ADAM KLINE, the state senator from Central and Southeast Seattle, is clearly pissed off, though he pretends not to be. The reason: fellow Democrat Dawn Mason's decision to give up her House seat and take him on in the September primary, making a safe Democratic seat one of the most bitterly contested races this election season. In the overwhelmingly Democratic 37th District, whoever wins the primary wins the seat.
"She's got a right to run," Kline allows as we talk in his Pioneer Square law office. An hour later, his tone has changed: "I think she owes the voters an explanation. She's drawing Democrat donors' money and volunteer time when it could be directed at other districts to beat Republicans."
Much of the Democratic establishment appears to feel the same way; Kline's endorsement list includes Gov. Gary Locke, King County Executive Ron Sims, and the 37th District Democratic organization. Defenders of party protocol point out that Mason was all but handed the seat on a silver platter two years ago when Democratic officials sought a replacement for its previous occupant, Dwight Pelz, who left midterm to take the County Council seat Sims had vacated. "Everybody knows she could have had the seat if she wanted it," says Pelz.
At that time, she didn't. She says it was a matter of keeping faith with her constituents. "I had just ran a race where I had to convince voters that I really should go back to the House," says Mason, a part-time management systems analyst for Seattle Public Utilities, speaking in the campaign office at her Hillman City home. Never mind that at the same time she applied to fill a Seattle City Council vacancy, a more elite and better-paying job (which she didn't get). Mason wants the Senate seat now.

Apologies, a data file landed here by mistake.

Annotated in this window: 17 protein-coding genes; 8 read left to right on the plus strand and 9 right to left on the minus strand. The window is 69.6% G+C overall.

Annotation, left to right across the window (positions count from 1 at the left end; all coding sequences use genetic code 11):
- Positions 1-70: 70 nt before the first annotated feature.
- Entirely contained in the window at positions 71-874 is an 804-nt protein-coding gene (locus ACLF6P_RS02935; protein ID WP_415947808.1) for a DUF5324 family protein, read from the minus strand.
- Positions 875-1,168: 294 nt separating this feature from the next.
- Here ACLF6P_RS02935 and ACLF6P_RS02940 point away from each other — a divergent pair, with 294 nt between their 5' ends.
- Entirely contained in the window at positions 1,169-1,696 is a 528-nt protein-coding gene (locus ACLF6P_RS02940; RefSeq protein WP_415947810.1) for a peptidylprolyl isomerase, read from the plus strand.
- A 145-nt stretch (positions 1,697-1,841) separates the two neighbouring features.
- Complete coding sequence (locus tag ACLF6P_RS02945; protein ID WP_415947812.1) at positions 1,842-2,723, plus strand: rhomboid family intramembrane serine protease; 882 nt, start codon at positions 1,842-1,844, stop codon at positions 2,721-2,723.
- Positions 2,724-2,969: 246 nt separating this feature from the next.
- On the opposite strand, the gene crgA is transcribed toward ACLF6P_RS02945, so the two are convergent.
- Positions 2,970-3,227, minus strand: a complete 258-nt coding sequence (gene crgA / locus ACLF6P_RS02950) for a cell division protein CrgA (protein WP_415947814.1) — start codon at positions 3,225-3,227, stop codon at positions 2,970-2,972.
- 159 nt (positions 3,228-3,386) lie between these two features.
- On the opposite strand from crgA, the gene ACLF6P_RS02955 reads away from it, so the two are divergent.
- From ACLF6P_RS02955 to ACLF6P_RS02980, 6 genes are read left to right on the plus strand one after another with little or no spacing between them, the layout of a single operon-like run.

Mason doesn't just shrug off party protocol, she positions herself in opposition to it. "I'm not an insider," she explains in her customary amused and confiding tone. "I'm a pretty grassroots, pretty populist sort of person." As a black woman, she's to some extent cast in that role in a way that Kline, a white man, isn't. But like former mayoral candidate Charlie Chong, Mason accents her outsider status by tweaking supposed stuffed shirts. Kline, she says, takes her challenge "too personally."
Other outsiders—Chong, for one—gravitate to Mason 's campaign. Her supporters also include the Rev. Samuel McKinney, a pillar of the local black community, Rep. Frank Chopp and other legislators she has worked with, and City Council members. Tina Podlowdowski expresses what others surely feel when she says, "I think it's really important to have African-American voices in the state Legislature." Mason has been one of only two black legislators.
Mason herself makes the point more forcefully. "Do I think there would be a horrible loss to the state of Washington if I were no longer a legislator? Yes, there would be."
SOME OF MASON'S SUPPORTERS go as far as to suggest that the candidates' constituencies differ along racial and economic lines, with Kline getting the largely white and affluent lakefront neighborhoods, and Mason, the Central Area and Rainier Valley, which, despite gentrified pockets, remain largely black and Asian, and hold many of the city's poorest residents.
But Kline, a classic liberal, has made it his business to consider minority needs. Last year he sponsored a bill to broaden the reach of low-interest state loans to women- and minority-owned businesses by funneling them through nonprofits as well as banks. (Nonprofits tend to lend to smaller businesses.) The bill ultimately failed.